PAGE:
Gelatin Won't Strengthen Nails

In the 1890s, Mr. & Mrs. Charles Knox decided to go into business together to sell dried gelatin. Mr. Knox was a salesman who knew a product sells better if you can find a particular use, such as curing a disease or condition.

The resourceful Knoxes advertised that gelatin contains protein and lack of protein causes deformed dry nails. So they claimed that gelatin can be used to treat thick, dry, deformed nails. The image they created was that cow's hooves are very strong, so eating gelatin made from cow's hooves would make your nails strong. You can still buy Knox's gelatin and many people today still believe that gelatin can be used to treat deformed nails.

Gelatin does contain some protein, but lack of protein is not the cause of brittle or cracked nails. Lack of moisture usually is. Even if lack of protein caused brittle nails, gelatin would be a very poor choice. Today gelatin is made from soybeans or slaughterhouse waste and is poor source of protein. You can meet your needs for protein with many different foods such as beans, meat, fish, chicken or nuts. If you have badly deformed nails, check with a dermatologist to see if you have a fungus infection that can be cured. If you have nails that crack and break, you probably have a genetic defect that causes your nails to lose water. The most effective treatment is to paint them with nail polish to slow the loss of moisture, and to keep them very short so they are less likely to be forced from their nail beds.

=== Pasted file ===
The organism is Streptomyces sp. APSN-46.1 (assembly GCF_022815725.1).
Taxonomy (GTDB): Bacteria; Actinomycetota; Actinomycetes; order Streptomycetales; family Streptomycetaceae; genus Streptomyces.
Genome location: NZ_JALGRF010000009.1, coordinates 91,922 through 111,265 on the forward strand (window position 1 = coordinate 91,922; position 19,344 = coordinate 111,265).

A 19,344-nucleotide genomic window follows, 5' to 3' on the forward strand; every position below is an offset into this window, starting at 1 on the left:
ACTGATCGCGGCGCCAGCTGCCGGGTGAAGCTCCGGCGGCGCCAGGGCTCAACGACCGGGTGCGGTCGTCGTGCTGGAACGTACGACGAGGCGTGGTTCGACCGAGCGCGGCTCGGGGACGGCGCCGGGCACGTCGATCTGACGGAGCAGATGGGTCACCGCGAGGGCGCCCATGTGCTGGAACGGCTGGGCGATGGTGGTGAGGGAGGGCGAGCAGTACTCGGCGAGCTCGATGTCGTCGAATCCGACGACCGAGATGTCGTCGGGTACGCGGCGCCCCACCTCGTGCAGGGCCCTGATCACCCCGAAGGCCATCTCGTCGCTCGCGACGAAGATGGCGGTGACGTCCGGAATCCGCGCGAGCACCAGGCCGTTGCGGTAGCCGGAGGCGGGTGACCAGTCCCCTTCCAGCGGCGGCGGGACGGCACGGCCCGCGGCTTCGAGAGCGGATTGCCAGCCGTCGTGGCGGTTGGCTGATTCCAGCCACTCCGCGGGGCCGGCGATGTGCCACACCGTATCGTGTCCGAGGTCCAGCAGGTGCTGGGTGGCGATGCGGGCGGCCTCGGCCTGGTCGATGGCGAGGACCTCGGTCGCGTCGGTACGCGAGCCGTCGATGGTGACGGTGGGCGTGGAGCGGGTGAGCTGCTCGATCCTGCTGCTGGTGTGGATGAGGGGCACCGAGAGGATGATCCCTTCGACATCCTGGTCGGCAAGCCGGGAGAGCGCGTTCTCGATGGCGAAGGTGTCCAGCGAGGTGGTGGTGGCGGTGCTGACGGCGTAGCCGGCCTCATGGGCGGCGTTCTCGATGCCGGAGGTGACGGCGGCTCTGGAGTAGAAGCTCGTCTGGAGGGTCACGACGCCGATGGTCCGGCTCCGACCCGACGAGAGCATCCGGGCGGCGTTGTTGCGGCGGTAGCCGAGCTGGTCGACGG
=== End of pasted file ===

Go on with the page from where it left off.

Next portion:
Checked 9/23/10

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